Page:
by Steven Doyle
Yesterday Chef DJ Quintanilla at Resto Gastro Bistro sent word that he is now making pommes soufflé, one of my very favorite incarnations of the potato. This is an elegant dish that is simple to make but a bit more difficult to master.
Pomes Souffle were accidentally discovered in 1837 during the inauguration of a new railway line from Paris to Saint-Germain-en-Lay. A luncheon was scheduled for the dignitaries at the restaurant in the new station and the train was had problems making it up a steep slope at the final approach to the station. The chef prepared some sliced fried potatoes at the appointed time, but the guests did not arrive on time due to the rail difficulties.
Legend has it that the chef had to remove the half cooked potatoes and allow them to drain and cool. The train eventually made it up the descent so the chef added the potatoes quickly into hot oil, and to his surprise they puffed.
Antoines in New Orleans also likes to take credit for the potato dish they still serve called and Pommes de Terre Souffles. They are also generally credited for Oysters Rockefeller, Eggs Sardou that wonderful dish that has everything fantastic added including truffles, artichokes, anchovies and a Hollandaise sauce.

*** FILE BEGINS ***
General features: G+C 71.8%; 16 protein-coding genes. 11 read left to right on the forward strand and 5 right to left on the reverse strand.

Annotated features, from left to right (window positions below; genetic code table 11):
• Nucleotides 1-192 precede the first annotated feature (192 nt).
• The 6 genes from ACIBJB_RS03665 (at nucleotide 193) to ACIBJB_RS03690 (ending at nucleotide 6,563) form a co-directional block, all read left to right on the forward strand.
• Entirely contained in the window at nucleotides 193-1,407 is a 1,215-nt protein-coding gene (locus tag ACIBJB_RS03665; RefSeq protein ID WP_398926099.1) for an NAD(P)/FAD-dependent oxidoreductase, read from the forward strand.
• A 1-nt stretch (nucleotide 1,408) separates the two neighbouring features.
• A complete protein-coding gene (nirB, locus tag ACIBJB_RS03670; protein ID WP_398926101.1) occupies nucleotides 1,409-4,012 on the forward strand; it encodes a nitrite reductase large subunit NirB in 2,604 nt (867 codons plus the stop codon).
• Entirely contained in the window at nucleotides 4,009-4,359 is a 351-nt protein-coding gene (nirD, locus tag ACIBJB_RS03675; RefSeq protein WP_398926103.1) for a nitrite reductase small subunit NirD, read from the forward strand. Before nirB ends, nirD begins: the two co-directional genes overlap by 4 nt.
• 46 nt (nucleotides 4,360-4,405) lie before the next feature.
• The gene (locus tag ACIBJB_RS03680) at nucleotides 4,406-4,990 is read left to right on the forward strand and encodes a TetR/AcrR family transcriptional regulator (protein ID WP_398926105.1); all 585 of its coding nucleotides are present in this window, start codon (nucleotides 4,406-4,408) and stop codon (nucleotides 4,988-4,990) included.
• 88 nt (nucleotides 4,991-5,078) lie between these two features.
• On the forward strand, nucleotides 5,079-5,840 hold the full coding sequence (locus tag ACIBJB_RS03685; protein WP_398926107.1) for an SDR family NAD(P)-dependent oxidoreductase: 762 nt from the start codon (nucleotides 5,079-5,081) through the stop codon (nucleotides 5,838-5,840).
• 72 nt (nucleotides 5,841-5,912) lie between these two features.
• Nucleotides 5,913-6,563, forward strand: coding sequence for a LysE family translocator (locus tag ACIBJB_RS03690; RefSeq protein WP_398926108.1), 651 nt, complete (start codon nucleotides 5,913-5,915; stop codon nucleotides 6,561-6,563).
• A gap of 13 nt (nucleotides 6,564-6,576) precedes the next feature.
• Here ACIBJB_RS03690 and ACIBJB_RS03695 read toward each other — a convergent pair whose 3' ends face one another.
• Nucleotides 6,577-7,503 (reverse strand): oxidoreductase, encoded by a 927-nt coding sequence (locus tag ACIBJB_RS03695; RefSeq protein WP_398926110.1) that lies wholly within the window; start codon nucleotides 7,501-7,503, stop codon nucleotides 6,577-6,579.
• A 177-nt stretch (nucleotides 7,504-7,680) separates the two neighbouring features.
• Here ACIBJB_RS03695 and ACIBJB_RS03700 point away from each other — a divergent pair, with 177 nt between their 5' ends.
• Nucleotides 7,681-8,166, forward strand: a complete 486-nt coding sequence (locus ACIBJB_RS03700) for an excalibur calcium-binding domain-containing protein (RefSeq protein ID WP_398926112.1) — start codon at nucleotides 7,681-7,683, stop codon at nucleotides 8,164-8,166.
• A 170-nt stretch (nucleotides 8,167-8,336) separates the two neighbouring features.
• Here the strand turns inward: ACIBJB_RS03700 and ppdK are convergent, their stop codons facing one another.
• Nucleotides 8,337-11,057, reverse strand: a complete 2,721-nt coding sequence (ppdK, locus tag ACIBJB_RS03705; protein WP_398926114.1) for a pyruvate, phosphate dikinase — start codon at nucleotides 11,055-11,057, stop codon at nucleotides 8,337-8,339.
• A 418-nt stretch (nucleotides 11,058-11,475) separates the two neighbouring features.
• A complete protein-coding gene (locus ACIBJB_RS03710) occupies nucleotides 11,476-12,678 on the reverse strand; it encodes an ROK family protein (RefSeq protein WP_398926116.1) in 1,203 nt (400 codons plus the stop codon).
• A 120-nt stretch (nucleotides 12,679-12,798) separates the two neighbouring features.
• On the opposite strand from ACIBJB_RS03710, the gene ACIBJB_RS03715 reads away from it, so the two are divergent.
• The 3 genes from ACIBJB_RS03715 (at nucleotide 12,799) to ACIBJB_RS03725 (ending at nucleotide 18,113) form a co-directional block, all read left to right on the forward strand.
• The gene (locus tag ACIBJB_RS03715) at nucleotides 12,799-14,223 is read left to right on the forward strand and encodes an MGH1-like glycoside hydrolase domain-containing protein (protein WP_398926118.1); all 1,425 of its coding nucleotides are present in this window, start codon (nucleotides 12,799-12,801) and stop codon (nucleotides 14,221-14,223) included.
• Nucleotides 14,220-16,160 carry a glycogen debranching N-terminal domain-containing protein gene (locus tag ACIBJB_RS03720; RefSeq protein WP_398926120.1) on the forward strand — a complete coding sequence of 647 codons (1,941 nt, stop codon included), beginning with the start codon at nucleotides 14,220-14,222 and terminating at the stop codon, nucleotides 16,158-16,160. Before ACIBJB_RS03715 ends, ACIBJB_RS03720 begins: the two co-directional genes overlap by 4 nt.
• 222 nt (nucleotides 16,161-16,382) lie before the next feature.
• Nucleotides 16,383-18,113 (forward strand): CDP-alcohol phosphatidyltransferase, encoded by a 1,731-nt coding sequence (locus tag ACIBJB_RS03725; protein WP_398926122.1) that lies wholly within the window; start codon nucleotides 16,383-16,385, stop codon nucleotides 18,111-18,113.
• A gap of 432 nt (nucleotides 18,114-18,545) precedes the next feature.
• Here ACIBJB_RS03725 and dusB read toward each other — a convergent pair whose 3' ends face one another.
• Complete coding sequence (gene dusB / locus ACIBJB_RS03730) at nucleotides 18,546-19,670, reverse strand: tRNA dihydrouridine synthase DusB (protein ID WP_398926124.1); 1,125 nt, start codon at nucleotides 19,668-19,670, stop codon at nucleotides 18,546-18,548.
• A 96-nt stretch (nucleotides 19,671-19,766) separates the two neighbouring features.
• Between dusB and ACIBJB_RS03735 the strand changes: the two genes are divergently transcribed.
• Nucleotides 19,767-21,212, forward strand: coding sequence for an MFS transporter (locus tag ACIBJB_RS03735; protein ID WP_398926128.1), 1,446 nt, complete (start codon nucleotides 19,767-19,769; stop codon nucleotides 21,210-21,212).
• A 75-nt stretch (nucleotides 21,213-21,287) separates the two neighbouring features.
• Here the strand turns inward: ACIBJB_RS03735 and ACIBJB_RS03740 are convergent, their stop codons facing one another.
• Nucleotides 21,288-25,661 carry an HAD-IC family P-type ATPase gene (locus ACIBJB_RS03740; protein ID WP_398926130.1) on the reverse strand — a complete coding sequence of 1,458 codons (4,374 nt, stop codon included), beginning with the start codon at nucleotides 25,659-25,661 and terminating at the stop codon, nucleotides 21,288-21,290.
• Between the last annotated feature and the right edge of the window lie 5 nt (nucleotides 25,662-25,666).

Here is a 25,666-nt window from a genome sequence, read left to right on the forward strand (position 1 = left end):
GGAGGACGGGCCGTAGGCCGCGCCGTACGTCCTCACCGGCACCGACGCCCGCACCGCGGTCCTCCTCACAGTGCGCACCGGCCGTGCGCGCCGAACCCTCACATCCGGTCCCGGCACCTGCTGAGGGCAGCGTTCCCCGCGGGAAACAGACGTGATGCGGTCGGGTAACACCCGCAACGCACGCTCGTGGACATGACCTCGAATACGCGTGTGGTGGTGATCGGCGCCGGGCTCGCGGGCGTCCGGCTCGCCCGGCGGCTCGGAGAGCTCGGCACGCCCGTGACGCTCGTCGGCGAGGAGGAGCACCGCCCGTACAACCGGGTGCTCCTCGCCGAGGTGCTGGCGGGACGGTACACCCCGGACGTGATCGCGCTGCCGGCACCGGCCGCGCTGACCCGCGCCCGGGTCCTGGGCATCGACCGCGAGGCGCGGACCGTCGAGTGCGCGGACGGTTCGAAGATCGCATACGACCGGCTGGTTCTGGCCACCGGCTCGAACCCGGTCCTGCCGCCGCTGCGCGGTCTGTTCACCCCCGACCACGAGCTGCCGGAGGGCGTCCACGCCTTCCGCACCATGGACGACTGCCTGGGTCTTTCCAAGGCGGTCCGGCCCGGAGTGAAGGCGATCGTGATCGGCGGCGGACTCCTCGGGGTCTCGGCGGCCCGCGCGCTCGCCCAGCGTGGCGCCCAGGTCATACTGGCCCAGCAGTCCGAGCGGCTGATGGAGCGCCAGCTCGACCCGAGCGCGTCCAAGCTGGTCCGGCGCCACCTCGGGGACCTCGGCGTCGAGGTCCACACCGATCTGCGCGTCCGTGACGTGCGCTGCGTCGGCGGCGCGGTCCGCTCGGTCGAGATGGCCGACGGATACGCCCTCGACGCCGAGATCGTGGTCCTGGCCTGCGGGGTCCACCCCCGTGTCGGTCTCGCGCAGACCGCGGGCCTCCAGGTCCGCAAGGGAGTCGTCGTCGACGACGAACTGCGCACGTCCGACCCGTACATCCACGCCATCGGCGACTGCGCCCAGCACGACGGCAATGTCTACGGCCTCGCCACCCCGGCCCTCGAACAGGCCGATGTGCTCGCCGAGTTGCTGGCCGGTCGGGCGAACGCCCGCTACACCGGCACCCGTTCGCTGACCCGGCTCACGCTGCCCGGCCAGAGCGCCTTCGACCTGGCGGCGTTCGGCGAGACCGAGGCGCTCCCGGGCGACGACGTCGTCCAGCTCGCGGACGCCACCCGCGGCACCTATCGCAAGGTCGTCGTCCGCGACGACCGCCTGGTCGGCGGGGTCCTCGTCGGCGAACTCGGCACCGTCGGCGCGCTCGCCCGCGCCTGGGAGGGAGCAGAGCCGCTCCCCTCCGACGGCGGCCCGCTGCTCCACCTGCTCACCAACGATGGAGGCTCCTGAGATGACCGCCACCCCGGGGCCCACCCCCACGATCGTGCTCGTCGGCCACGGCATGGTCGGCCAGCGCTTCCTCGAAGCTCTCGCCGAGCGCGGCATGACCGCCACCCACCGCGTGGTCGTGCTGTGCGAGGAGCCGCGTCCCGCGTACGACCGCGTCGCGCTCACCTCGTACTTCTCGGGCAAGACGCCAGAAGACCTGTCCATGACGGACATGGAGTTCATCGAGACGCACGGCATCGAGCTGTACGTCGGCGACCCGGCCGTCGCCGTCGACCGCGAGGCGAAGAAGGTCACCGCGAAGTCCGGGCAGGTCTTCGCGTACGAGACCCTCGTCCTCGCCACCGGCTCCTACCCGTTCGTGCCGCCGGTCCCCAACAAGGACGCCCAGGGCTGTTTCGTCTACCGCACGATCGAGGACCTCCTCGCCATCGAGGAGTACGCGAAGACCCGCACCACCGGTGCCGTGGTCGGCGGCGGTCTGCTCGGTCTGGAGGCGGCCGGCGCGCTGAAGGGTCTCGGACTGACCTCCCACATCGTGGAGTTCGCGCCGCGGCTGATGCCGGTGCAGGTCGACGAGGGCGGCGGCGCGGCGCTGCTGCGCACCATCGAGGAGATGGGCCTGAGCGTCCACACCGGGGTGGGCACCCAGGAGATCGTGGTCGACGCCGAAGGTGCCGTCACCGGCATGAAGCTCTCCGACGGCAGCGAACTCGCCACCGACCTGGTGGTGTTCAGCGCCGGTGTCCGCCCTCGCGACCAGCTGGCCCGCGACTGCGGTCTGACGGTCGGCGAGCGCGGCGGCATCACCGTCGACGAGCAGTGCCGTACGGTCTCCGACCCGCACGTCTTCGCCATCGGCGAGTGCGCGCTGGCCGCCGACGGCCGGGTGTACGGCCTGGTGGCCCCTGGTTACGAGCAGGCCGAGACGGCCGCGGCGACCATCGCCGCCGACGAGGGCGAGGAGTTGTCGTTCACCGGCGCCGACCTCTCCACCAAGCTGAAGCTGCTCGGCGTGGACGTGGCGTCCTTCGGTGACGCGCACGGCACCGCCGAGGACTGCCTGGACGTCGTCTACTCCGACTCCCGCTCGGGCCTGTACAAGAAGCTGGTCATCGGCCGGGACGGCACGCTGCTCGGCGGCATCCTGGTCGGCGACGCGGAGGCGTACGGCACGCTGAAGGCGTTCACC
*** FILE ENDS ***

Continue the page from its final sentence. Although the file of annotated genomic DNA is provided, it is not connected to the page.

You can make your own pommes soufflé at home by thinly slicing the potato then frying twice. The first time the potatoes are fried in 300°F oil. After cooling, they’re fried in 375°F or until they inflate and turn golden brown. The second fry seals the potato and traps in the moisture that causes the puff, similar to the science behind popcorn.
Whoever came up with the first plate of pommes soufflé, they are certainly delicious, and deservedly belong on a special Valentine’s menu, and a new bar menu at Trinity Groves Resto Gastro Bistro.